An Environmental History of Australian Rainforests until 1939
Fire, Rain, Settlers and Conservation
This book provides a comprehensive environmental history of how Australia’s rainforests developed, the influence of Aborigines and pioneers, farmers and loggers, and of efforts to protect rainforests, to help us better understand current issues and debates surrounding their conservation and use.
While interest in rainforests and the movement for their conservation are often mistakenly portrayed as features of the last few decades, the debate over human usage of rainforests stretches well back into the nineteenth century. In the modern world, rainforests are generally considered the most attractive of the ecosystems, being seen as lush, vibrant, immense, mysterious, spiritual and romantic. Rainforests hold a special place; both providing a direct link to Gondwanaland and the dinosaurs and today being the home of endangered species and highly rich in biodiversity.
They are also a critical part of Australia’s heritage. Indeed, large areas of Australian rainforests are now covered by World Heritage Listing. However, they also represent a dissonant heritage. What exactly constitutes rainforest, how it should be managed and used, and how much should be protected are all issues which remain hotly contested. Debates around rainforests are particularly dominated by the contradiction of competing views and uses – seeing rainforests either as untapped resources for agriculture and forestry versus valuing and preserving them as attractive and sublime natural wonders. Australia fits into this global story as a prime example but is also of interest for its aspects that are exceptional, including the intensity of clearing at certain periods and for its place in the early development of national parks.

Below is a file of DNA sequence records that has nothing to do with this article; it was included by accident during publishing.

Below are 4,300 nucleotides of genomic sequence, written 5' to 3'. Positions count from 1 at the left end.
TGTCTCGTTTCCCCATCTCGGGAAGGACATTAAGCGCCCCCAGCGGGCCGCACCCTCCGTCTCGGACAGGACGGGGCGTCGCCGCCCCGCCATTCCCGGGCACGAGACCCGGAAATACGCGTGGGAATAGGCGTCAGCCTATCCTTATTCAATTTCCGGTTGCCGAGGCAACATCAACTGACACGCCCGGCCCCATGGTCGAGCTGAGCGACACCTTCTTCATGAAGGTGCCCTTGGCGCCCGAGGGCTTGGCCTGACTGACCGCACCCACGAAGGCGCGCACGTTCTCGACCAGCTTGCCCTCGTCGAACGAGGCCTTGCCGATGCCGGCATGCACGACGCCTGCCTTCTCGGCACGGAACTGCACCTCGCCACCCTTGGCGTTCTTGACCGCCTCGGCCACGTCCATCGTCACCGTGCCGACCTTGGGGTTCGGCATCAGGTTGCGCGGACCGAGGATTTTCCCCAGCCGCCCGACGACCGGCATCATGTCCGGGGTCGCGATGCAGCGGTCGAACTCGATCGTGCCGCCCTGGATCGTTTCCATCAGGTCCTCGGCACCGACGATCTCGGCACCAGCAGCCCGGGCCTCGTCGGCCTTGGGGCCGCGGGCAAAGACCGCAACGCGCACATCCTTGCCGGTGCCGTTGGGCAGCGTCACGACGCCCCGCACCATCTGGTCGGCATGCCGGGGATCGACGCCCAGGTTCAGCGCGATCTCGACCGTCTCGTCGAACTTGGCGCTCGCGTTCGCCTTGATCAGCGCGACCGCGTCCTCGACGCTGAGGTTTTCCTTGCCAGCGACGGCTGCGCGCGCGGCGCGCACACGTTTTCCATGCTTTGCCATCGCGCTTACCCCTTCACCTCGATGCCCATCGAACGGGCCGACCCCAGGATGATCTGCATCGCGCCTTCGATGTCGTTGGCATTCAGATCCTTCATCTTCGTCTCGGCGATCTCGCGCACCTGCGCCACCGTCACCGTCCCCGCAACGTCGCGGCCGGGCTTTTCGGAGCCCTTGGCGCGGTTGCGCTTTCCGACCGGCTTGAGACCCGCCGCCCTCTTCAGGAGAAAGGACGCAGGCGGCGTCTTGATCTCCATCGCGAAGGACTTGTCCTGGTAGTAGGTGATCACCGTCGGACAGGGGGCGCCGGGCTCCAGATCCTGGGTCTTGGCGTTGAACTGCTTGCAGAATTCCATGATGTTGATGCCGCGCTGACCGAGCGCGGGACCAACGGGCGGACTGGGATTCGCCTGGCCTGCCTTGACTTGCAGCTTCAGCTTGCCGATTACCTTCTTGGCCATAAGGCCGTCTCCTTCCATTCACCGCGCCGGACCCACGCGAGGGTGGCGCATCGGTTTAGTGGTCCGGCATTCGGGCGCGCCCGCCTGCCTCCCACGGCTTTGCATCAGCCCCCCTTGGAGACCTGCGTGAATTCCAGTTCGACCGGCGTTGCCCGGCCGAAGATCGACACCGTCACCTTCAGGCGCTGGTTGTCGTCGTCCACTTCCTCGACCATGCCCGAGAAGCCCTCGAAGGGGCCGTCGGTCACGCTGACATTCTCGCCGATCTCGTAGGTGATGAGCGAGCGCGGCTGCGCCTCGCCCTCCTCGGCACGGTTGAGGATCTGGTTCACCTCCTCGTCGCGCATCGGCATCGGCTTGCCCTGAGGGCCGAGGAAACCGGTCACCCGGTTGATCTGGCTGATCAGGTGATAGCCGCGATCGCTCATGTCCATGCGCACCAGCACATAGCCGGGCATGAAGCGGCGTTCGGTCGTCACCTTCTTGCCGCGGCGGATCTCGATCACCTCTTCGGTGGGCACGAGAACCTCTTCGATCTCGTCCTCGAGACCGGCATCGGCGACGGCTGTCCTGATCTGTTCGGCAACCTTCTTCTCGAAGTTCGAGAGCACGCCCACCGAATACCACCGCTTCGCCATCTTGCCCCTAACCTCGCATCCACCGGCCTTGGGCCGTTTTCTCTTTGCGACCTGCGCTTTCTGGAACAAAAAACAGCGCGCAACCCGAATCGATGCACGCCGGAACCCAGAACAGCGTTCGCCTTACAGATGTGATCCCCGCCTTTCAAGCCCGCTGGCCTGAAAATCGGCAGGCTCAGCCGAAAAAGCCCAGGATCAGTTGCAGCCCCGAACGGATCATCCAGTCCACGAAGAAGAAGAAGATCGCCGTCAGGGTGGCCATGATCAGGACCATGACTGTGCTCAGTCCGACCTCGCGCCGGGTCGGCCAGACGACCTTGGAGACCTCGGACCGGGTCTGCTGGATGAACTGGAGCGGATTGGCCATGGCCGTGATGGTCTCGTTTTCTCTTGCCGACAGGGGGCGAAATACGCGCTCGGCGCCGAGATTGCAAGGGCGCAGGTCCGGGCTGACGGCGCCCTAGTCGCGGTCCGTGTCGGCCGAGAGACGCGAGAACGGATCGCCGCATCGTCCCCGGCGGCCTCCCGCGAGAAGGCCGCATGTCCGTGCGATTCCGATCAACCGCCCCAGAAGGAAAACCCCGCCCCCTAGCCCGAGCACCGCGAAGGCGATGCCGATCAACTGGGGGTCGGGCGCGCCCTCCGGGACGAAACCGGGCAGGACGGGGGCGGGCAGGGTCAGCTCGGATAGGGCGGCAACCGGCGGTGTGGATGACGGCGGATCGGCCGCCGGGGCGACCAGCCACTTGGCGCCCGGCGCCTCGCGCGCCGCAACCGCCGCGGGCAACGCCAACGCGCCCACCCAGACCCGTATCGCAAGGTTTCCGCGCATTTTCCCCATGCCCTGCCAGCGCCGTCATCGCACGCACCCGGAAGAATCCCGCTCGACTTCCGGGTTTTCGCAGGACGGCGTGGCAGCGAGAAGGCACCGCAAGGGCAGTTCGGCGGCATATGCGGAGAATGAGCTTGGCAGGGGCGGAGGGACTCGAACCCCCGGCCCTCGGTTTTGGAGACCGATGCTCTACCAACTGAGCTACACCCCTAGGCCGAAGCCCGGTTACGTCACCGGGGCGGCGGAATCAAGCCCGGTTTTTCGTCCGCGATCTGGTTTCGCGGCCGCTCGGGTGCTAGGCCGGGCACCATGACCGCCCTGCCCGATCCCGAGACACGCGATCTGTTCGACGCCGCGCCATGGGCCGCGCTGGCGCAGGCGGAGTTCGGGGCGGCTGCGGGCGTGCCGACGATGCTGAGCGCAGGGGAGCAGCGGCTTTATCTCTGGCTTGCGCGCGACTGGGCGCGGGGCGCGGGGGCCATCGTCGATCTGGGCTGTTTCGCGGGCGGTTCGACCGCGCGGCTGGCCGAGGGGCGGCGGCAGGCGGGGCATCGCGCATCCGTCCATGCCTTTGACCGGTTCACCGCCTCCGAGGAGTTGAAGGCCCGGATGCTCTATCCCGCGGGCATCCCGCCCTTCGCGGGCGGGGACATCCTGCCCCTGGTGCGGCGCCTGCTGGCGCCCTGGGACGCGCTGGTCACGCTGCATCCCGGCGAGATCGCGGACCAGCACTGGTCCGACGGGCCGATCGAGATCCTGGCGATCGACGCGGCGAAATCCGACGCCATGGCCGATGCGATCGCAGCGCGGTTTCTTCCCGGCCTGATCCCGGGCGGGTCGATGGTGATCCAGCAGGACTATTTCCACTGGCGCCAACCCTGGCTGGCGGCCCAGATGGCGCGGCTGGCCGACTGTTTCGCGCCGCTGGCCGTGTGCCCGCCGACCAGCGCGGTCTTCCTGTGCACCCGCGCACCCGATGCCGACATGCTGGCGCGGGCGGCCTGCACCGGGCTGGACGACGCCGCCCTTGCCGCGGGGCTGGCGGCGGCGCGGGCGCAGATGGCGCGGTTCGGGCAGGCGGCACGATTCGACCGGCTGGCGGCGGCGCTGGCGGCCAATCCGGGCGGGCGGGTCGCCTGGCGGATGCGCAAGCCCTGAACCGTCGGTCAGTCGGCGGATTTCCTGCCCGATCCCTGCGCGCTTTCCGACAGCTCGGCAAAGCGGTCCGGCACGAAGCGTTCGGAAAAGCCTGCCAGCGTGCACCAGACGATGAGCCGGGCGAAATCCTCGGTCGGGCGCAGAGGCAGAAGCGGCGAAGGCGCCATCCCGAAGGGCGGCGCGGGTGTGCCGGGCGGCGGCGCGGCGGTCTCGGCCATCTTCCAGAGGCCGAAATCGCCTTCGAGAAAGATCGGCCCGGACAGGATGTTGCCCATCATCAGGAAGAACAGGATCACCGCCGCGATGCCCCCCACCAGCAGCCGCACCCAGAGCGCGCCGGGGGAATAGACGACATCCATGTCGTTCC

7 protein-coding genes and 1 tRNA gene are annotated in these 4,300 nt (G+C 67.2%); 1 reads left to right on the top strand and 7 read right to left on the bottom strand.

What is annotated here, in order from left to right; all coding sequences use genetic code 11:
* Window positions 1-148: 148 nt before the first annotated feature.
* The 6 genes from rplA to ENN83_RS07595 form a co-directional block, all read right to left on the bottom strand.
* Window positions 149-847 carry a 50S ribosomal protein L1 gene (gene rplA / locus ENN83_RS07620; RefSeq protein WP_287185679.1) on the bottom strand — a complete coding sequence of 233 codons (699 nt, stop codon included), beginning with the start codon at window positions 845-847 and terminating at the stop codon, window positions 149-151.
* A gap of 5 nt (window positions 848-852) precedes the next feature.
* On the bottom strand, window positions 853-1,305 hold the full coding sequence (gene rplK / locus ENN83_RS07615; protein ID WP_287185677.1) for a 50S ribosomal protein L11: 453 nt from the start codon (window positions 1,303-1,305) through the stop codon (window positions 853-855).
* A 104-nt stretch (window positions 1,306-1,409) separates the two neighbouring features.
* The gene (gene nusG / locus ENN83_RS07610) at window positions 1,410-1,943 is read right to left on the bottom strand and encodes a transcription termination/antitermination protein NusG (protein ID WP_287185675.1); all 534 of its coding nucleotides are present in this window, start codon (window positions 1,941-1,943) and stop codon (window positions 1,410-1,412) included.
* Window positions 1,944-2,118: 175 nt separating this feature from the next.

This book will be of great interest to students and scholars of Environmental History, Australian History and Comparative History.
Table of Contents
- Fire and Rain: Rainforests, Settler Societies and Frontiers
- From Regenwald to Rainforest: Changing Terminology and Meanings
- Gondwanan, Aboriginal or European Rainforests? The Evolution and Distribution of Rainforests
- European Settlement of Australia’s Wet Frontier, 1788-1914
- Clearing the Rainforests: Techniques, Origins and Challenges
- The Environmental Impact of Clearing: Regrowth, Pests and Secondary Clearance
- Butter (and Sugar): The Search for a Sustainable Staple
- Chinese and Pacific Islanders: The White Frontier and the Other, 1880-1920
- ‘My Love Is Otherwise’: The Fascination with Rainforests, 1820-1914
- Forest Conservation, Water Supply and Transport: Tensions between Governments and Farmers
- Rainforest National Parks and Scenic Reserves: Origins, Developments and International Comparisons, 1872-1928
- The Lamington Plateau: The World’s First Large Rainforest National Park
- Australia Unlimited? Conflicting Visions of Farming, Forestry and Conservation in Uncertain Times, 1918-1939
- Afterword: 1939 and Beyond
Appendix A: The Making of The Land of the Lyre Bird
Appendix B: Common and Scientific Names of Plants
Warwick Frost is Professor of Tourism, Heritage and the Media at La Trobe University, Melbourne, Australia. His research interests include environmental history, comparative economic history and the history of national parks and zoos.
"Frost provides an ecologically informed human history of the rain forests of Australia, from the far north of Queensland to the southern island of Tasmania. [The] main focus is the impact of settlers, white and others, on Aboriginals ecologically, agriculturally, and culturally. He also emphasizes how rain forests have shaped the modern Australian imagination. Frost nicely fills a gap, adopting an interdisciplinary approach that draws from history, literature, and tourism studies, while not ignoring the basics of biology and ecology."
D. S. Azzolina, University of Pennsylvania, USA, in an excerpt from the April 2022 issue of CHOICE.